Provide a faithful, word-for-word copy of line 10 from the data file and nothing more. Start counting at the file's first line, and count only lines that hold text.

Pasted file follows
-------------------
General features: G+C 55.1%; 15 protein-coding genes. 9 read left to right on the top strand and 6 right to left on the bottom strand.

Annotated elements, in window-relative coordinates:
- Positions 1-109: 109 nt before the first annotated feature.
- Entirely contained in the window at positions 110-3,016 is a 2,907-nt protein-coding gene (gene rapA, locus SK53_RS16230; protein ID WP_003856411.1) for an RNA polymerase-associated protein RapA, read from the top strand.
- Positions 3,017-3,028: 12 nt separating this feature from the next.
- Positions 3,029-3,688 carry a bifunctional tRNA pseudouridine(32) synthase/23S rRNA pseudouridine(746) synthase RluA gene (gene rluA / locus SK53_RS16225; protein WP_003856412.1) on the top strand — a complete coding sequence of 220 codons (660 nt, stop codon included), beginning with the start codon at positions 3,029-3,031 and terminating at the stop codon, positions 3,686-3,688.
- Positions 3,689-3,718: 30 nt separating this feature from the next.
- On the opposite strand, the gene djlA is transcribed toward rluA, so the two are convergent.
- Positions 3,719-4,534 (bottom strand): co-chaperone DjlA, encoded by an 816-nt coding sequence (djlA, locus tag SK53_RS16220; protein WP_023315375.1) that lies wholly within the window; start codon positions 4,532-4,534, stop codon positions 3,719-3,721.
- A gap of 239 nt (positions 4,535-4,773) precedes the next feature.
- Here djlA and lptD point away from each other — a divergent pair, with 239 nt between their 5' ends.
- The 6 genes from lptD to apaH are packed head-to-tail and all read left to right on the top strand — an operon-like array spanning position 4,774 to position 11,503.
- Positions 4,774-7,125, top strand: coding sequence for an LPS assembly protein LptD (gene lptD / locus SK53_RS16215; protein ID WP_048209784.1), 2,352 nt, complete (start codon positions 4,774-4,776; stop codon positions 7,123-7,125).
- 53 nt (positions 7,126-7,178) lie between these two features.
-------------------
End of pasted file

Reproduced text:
- A gap of 239 nt (positions 4,535-4,773) precedes the next feature.